Tomb Raider: Anniversary (2007)

Games, at their worst, misinterpret player intent and turn it into an undesirable in-game action. While sometimes this can be rooted in the design philosophy of the game, more often than not, it’s the result of a lack of control, communication and clarity on the part of the designers of the game. It’s this issue which taints the majority of the experience of Tomb Raider: Anniversary.

Navigating freelance archeologist Lara Croft through the remains of long lost civilizations is an experience that awkwardly shuffles between naturalistic flow and infuriating miscommunication. Scaling high up the wall of a tomb only to have a wonky camera or odd change of controls cause the player to input an action that leads to them wildly leaping to their death is an experience that occurs on a regular basis.

This is rooted in the fundamental issue of an ever changing perspective. While the necessity of navigating through a 3-dimensional space demands a dynamic camera system, more often than not, it changes on a whim or construes the previous perspective one had of Laura moments ago, disorienting the player and removing their sense of bearing within the space.

Another core problem is that there is no constant in the controls. Depending on the context of the current action, the direction one presses to go may not necessarily be the one Lara heads to. In other words, forward is not always forward in relation to Laura, neither is it always forward in relation to the camera. In tight corners, it seems to be in relation to Laura, but in wider spaces, camera perspective dictates the relationship of movement.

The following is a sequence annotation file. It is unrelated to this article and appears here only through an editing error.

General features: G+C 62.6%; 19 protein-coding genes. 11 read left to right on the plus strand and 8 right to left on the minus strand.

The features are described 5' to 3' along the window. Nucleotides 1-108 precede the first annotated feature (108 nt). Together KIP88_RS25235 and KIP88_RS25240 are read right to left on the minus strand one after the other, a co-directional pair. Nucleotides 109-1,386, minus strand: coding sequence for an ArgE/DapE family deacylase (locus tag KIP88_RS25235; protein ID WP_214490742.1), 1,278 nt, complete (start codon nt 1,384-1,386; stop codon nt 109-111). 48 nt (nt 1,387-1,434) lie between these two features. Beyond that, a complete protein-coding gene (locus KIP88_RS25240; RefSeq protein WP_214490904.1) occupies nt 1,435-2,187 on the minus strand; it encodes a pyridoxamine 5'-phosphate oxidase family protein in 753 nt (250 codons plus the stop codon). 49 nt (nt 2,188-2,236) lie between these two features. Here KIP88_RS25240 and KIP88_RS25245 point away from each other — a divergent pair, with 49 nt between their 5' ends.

However, when the player is able to overcome this barrier, the game becomes a satisfying series of navigations through a daunting amount of space. Often times, upon entering the room, a player will be overwhelming by the size and complexity of the room. However, as the player takes it step by step, level by level, it becomes a satisfying series of accomplishments leading to the great moment of mastering a room and moving on to the next one.

This sense of satisfaction is rewarded with the frustrating act of gun violence to break up the platforming sections. The game tries to blend acrobatics with the combat by forcing the player to dodge incoming attacks from wild animals, but the tight camera and wonky controls make it an infuriating endeavor. And it’s ultimately a pointless addition to the game as it lacks the same sense of accomplishment as the platforming.

And yet, it’s still somewhat necessary for Lara croft to wield guns. It’s an essential part of her character, a symbol of her exploitation of other living things to reach her own selfish drive for the artifacts she seeks. While some have described her as a female Indiana Jones, she’s more like a female Han Solo, a scoundrel out for her own interest with a hint of internal tension beneath her otherwise cold exterior.

This generation of Tomb Raider games has become somewhat infamous for their terrible camera and it’s certainly a warranted complaint that provides a game that becomes almost as challenging to input the desired actions as it is to actually complete the presented challenge. When the two align, the game is a compelling experience but it’s still a far cry from its maximum potential, brought down by the tedious and unnecessary violence.

© 2011 James Blake Ewing